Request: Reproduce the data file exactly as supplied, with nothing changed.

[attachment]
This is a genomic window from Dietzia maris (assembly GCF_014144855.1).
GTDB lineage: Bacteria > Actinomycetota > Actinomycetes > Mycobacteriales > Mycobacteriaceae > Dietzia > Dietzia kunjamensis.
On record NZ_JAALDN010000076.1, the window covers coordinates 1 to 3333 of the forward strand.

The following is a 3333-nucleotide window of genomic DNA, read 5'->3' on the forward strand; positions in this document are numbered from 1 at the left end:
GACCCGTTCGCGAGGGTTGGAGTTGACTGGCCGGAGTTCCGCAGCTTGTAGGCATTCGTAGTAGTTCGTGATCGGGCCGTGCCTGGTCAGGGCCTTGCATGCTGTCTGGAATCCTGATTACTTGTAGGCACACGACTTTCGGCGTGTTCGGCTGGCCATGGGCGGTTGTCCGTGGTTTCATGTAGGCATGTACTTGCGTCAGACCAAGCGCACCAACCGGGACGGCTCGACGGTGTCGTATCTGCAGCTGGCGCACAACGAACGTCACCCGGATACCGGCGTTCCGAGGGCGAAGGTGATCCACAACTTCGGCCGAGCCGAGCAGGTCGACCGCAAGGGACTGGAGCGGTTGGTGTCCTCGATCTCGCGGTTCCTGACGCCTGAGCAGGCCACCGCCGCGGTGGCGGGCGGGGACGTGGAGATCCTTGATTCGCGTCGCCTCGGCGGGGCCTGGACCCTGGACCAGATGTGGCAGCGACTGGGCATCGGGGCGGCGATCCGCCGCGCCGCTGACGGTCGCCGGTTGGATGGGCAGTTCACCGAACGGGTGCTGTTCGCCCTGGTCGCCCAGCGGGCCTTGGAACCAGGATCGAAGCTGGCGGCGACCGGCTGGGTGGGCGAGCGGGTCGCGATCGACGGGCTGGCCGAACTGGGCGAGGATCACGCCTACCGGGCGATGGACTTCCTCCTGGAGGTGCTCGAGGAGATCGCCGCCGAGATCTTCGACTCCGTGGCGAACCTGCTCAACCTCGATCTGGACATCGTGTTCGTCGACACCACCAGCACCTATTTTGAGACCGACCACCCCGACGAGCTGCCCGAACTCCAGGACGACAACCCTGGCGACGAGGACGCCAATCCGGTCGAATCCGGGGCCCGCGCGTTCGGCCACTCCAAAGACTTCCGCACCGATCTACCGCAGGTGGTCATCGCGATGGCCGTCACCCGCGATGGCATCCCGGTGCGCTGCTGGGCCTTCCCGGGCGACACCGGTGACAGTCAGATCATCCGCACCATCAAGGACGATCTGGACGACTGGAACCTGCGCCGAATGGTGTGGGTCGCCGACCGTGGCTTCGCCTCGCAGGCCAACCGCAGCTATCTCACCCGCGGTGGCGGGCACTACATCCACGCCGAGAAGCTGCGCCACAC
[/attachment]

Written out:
This is a genomic window from Dietzia maris (assembly GCF_014144855.1).
GTDB lineage: Bacteria > Actinomycetota > Actinomycetes > Mycobacteriales > Mycobacteriaceae > Dietzia > Dietzia kunjamensis.
On record NZ_JAALDN010000076.1, the window covers coordinates 1 to 3333 of the forward strand.

The following is a 3333-nucleotide window of genomic DNA, read 5'->3' on the forward strand; positions in this document are numbered from 1 at the left end:
GACCCGTTCGCGAGGGTTGGAGTTGACTGGCCGGAGTTCCGCAGCTTGTAGGCATTCGTAGTAGTTCGTGATCGGGCCGTGCCTGGTCAGGGCCTTGCATGCTGTCTGGAATCCTGATTACTTGTAGGCACACGACTTTCGGCGTGTTCGGCTGGCCATGGGCGGTTGTCCGTGGTTTCATGTAGGCATGTACTTGCGTCAGACCAAGCGCACCAACCGGGACGGCTCGACGGTGTCGTATCTGCAGCTGGCGCACAACGAACGTCACCCGGATACCGGCGTTCCGAGGGCGAAGGTGATCCACAACTTCGGCCGAGCCGAGCAGGTCGACCGCAAGGGACTGGAGCGGTTGGTGTCCTCGATCTCGCGGTTCCTGACGCCTGAGCAGGCCACCGCCGCGGTGGCGGGCGGGGACGTGGAGATCCTTGATTCGCGTCGCCTCGGCGGGGCCTGGACCCTGGACCAGATGTGGCAGCGACTGGGCATCGGGGCGGCGATCCGCCGCGCCGCTGACGGTCGCCGGTTGGATGGGCAGTTCACCGAACGGGTGCTGTTCGCCCTGGTCGCCCAGCGGGCCTTGGAACCAGGATCGAAGCTGGCGGCGACCGGCTGGGTGGGCGAGCGGGTCGCGATCGACGGGCTGGCCGAACTGGGCGAGGATCACGCCTACCGGGCGATGGACTTCCTCCTGGAGGTGCTCGAGGAGATCGCCGCCGAGATCTTCGACTCCGTGGCGAACCTGCTCAACCTCGATCTGGACATCGTGTTCGTCGACACCACCAGCACCTATTTTGAGACCGACCACCCCGACGAGCTGCCCGAACTCCAGGACGACAACCCTGGCGACGAGGACGCCAATCCGGTCGAATCCGGGGCCCGCGCGTTCGGCCACTCCAAAGACTTCCGCACCGATCTACCGCAGGTGGTCATCGCGATGGCCGTCACCCGCGATGGCATCCCGGTGCGCTGCTGGGCCTTCCCGGGCGACACCGGTGACAGTCAGATCATCCGCACCATCAAGGACGATCTGGACGACTGGAACCTGCGCCGAATGGTGTGGGTCGCCGACCGTGGCTTCGCCTCGCAGGCCAACCGCAGCTATCTCACCCGCGGTGGCGGGCACTACATCCACGCCGAGAAGCTGCGCCACAC